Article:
The Winter Garden
February, 2014 - Issue #112
Courtesy of Shutterstock
Courtesy of Shutterstock
Sprinkler Spruce-up Water Conservation Tips
Homes with automatically-timed irrigation systems use about 50 percent more water outdoors than those without. Your system can waste even more if it's programmed incorrectly, a sprinkler head is pointed in the wrong direction or you have a leak.

When it comes to a home's irrigation system, a little maintenance goes a long way. Before you ramp up your watering efforts, spruce up your irrigation system by remembering four simple steps.

Inspect: Check your system for clogged, broken or missing sprinkler heads.

Connect: Examine points where the sprinkler heads connect to pipes or hoses. If water pools in your landscape or you have large wet areas, you could have a leak in your system.

Direct: Are you watering the driveway, house or sidewalk instead of your yard? Redirect sprinklers to apply water only to the landscape.

Select: An improperly-scheduled irrigation controller can waste water and money. Update your system's watering schedule with the seasons.

Free consultations are available for water-wise landscaping ideas and inspiration. NV Landscape, INC. 286-8888

Courtesy of Shutterstock
Courtesy of Shutterstock
Castaic Lake Water Agency
Offers Free Workshops for a Beautiful,
Water-efficient Garden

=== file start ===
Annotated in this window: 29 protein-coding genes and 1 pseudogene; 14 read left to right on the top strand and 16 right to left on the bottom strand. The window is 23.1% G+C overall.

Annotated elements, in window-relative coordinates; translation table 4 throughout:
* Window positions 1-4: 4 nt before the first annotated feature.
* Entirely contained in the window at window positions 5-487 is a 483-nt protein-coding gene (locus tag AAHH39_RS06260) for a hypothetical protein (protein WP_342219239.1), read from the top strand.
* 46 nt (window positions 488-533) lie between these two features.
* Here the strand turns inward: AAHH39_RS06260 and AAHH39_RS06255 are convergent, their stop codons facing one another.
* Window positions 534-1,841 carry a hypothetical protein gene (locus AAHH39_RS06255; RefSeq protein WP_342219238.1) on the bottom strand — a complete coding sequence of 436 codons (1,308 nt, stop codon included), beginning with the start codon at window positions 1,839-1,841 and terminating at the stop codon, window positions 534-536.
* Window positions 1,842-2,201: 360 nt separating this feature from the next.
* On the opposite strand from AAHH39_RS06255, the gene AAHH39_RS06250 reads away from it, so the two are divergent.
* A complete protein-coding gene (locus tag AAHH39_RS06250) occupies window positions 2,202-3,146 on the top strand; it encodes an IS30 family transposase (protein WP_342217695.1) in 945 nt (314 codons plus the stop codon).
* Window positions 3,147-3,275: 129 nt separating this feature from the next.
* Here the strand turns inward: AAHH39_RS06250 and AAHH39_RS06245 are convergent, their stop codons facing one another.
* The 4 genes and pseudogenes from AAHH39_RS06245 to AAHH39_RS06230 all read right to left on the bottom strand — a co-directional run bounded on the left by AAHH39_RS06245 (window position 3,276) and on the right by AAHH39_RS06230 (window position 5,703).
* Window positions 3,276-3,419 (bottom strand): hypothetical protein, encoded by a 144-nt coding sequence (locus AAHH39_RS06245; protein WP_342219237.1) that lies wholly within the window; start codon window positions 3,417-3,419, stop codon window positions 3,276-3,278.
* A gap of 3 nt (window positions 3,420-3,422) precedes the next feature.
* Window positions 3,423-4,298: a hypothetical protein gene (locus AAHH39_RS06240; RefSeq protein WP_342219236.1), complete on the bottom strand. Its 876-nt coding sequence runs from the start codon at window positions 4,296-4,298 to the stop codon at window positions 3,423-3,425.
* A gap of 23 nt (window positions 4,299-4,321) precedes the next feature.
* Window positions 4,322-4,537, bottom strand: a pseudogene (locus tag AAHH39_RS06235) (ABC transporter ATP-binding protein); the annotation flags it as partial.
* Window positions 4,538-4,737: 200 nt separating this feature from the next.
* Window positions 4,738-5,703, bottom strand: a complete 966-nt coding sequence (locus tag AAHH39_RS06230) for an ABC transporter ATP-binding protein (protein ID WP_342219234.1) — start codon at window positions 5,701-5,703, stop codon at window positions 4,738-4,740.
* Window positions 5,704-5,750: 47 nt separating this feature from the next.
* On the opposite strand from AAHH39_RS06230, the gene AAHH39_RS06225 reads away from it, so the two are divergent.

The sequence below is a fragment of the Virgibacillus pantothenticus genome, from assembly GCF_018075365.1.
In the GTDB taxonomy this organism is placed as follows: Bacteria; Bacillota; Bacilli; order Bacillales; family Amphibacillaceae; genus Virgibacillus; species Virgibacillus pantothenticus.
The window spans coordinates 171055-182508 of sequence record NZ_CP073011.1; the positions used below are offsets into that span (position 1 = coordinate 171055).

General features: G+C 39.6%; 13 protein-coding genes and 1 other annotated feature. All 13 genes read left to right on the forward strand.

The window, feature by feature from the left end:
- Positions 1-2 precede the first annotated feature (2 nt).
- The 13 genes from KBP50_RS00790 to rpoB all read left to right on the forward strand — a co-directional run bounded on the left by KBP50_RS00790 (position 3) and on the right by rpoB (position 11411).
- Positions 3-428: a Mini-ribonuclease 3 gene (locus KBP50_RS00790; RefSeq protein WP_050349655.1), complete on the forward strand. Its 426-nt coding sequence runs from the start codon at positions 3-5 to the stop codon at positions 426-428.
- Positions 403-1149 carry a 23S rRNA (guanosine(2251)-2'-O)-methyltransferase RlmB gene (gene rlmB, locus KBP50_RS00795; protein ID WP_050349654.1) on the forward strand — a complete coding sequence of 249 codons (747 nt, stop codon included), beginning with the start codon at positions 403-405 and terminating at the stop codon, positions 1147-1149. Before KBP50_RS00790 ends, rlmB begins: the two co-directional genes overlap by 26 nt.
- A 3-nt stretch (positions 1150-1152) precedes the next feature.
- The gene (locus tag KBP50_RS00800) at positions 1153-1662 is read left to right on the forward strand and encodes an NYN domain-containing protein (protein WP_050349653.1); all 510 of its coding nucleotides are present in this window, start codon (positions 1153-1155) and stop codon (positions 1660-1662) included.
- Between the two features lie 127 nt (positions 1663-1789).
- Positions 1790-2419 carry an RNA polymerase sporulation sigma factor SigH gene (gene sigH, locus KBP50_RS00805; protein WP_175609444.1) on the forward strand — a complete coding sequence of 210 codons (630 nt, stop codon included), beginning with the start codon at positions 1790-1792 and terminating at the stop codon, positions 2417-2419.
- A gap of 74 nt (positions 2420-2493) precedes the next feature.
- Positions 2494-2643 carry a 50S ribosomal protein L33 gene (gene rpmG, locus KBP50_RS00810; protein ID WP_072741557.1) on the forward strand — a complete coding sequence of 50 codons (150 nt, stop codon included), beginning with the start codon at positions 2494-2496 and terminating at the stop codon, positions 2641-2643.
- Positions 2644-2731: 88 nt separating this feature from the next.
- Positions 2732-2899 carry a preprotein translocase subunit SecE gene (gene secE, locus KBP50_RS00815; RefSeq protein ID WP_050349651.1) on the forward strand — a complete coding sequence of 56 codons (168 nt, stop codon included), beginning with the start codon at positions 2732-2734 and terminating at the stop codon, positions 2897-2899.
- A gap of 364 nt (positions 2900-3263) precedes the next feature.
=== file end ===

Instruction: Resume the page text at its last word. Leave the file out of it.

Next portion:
February 15: The Edible Landscape
Plants that produce fruits and vegetables don't have to be confined to the garden; they can be used throughout the entire landscape. See how!

March 15: Beautify your Yard with Annuals & Perennials
Learn about various annual and perennial plant varieties that will grow in the SCV. Also delve more into the concept of using low-growing plants as turf-grass substitutes.

April 12: Water Works - The Basics of Landscape Irrigation
Participate in a discussion about the components that make up a typical irrigation system and learn how it all goes together, as well as proper operation.
Call CLWA to register for the classes of your choice. 513-1230

Courtesy of Shutterstock
Courtesy of Shutterstock

Planting a
Bare-Root Rose

You can buy bare roots - dormant plants sold and shipped without soil around their roots - and plant them in late winter in warm climates or early spring in cold climates.

Proper care of bare roots will lead to healthier, more beautiful roses. You don't need a green thumb to have a blossoming yard; just the ability to follow directions and keep up with required maintenance.

If bare roots arrive before you prepare the planting hole or the ground thaws, it's important to protect them until you can get them in the ground. As long as the roots stay moist, they'll be fine for a day or two.

Open any plastic wrapping around bare roots, and refresh roots in a bucket of water if you will plant them within 12 hours. Otherwise, sprinkle roots with water and leave them wrapped in plastic for a day or two.

Give your roses the right environment for growth. Select a location where they'll receive at least six hours of sun. The site should be permanent, away from competing trees and shrubs. Don't expect a plant to live in the same spot where another rose died.

There are only four steps to a successful planting of bare-root roses. Follow these directions and you'll be on your way to a rose-filled yard.

1. Before planting bare-root roses, soak the roots in a bucket of water for at least two hours and no longer than 12 hours. Prune roots that are broken, injured or too long.